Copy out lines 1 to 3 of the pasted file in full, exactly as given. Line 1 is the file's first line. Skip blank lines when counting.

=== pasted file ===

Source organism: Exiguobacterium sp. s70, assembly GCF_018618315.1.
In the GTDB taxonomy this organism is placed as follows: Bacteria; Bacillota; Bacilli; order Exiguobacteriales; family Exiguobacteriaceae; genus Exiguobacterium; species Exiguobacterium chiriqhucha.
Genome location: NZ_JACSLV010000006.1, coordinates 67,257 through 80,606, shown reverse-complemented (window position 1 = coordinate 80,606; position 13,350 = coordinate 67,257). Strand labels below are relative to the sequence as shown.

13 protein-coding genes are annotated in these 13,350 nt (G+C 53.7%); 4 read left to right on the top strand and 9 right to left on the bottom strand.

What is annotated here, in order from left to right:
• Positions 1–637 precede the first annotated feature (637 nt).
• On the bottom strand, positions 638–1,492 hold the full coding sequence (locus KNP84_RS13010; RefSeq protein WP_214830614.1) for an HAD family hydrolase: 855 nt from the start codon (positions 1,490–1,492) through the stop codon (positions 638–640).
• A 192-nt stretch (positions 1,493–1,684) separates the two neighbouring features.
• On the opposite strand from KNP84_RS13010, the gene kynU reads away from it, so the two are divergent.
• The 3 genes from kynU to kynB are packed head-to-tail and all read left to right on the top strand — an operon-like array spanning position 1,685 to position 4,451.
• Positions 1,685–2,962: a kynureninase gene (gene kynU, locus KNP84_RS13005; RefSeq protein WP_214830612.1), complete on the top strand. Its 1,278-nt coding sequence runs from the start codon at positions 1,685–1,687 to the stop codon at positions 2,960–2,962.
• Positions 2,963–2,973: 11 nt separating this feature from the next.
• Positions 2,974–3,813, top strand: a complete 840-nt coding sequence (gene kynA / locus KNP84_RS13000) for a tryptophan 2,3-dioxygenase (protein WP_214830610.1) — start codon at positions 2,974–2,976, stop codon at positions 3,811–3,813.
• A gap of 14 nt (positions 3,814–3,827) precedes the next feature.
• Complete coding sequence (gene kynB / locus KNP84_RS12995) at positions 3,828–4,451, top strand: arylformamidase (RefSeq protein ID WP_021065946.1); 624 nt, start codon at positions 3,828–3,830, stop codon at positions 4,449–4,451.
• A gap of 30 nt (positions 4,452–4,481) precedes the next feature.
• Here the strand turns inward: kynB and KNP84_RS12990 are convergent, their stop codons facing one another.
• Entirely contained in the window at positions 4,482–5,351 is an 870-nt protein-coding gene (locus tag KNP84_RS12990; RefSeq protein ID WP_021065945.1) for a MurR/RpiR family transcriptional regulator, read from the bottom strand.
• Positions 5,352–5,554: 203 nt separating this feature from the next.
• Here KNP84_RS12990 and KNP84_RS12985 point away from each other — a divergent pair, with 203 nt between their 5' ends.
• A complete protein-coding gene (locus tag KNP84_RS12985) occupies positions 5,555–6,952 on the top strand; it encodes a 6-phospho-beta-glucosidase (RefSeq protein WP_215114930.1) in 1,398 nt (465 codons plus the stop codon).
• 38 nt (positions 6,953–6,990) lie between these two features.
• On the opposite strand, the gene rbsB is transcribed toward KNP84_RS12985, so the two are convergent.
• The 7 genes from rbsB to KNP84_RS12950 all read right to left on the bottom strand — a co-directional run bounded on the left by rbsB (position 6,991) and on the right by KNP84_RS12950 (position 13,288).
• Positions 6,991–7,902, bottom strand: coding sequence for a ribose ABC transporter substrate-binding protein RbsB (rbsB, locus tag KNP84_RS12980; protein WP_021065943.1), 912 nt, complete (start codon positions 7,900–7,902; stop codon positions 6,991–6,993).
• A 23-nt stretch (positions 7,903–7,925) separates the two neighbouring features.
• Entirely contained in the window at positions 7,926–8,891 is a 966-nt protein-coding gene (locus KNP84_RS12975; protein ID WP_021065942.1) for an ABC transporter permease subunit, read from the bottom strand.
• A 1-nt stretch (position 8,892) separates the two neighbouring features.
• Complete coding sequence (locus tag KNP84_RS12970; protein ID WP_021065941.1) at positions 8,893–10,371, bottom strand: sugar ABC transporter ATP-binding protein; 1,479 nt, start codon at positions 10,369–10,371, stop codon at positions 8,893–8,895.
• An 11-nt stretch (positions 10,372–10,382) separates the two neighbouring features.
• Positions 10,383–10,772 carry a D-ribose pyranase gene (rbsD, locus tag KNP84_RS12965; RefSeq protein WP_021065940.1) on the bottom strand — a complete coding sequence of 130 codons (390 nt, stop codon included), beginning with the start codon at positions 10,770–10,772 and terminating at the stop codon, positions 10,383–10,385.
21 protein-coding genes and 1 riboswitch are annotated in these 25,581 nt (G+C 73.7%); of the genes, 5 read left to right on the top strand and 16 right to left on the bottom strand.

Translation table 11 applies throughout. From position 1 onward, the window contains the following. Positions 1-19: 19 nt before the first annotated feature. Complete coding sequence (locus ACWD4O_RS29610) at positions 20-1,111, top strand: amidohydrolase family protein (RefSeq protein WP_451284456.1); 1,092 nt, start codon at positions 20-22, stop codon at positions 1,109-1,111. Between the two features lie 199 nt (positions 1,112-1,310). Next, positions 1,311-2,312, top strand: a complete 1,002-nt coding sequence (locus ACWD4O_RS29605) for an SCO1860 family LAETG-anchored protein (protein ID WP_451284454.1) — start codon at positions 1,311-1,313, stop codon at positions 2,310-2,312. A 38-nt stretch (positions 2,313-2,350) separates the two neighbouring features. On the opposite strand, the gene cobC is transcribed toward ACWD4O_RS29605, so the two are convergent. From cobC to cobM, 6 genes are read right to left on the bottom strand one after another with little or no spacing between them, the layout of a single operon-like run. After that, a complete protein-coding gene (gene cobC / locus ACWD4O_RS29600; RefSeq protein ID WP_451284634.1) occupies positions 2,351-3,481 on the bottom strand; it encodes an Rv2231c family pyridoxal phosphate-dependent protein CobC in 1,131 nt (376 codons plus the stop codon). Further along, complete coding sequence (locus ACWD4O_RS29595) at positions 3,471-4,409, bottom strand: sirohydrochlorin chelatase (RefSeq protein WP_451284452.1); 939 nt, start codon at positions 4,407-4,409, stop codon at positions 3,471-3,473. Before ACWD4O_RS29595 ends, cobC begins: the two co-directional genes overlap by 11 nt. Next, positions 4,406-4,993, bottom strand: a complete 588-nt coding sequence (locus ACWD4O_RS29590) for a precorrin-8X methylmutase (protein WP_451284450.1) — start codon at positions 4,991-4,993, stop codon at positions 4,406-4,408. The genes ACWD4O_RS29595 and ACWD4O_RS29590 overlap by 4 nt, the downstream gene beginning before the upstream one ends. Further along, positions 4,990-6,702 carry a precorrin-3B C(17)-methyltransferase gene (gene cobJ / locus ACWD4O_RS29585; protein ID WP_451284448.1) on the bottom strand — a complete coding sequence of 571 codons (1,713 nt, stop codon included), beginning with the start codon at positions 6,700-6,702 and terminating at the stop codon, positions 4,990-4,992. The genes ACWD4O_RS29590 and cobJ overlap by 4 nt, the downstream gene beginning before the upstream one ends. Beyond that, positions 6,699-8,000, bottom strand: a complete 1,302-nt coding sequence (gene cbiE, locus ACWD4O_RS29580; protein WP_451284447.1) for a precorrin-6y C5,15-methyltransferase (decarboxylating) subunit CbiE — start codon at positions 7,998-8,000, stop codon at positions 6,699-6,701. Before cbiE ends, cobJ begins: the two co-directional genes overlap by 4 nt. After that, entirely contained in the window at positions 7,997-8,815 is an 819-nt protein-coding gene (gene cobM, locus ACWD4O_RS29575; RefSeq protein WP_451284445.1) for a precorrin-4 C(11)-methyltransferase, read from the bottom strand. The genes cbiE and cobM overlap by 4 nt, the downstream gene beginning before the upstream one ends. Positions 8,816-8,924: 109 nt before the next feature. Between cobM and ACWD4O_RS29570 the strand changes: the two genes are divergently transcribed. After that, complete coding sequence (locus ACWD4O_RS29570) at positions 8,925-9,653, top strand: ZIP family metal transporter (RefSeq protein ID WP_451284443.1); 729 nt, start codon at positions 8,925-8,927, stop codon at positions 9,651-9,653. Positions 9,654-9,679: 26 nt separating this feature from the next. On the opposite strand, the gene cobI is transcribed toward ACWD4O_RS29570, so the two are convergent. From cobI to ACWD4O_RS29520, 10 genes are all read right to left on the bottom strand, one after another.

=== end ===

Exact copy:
Source organism: Exiguobacterium sp. s70, assembly GCF_018618315.1.
In the GTDB taxonomy this organism is placed as follows: Bacteria; Bacillota; Bacilli; order Exiguobacteriales; family Exiguobacteriaceae; genus Exiguobacterium; species Exiguobacterium chiriqhucha.
Genome location: NZ_JACSLV010000006.1, coordinates 67,257 through 80,606, shown reverse-complemented (window position 1 = coordinate 80,606; position 13,350 = coordinate 67,257). Strand labels below are relative to the sequence as shown.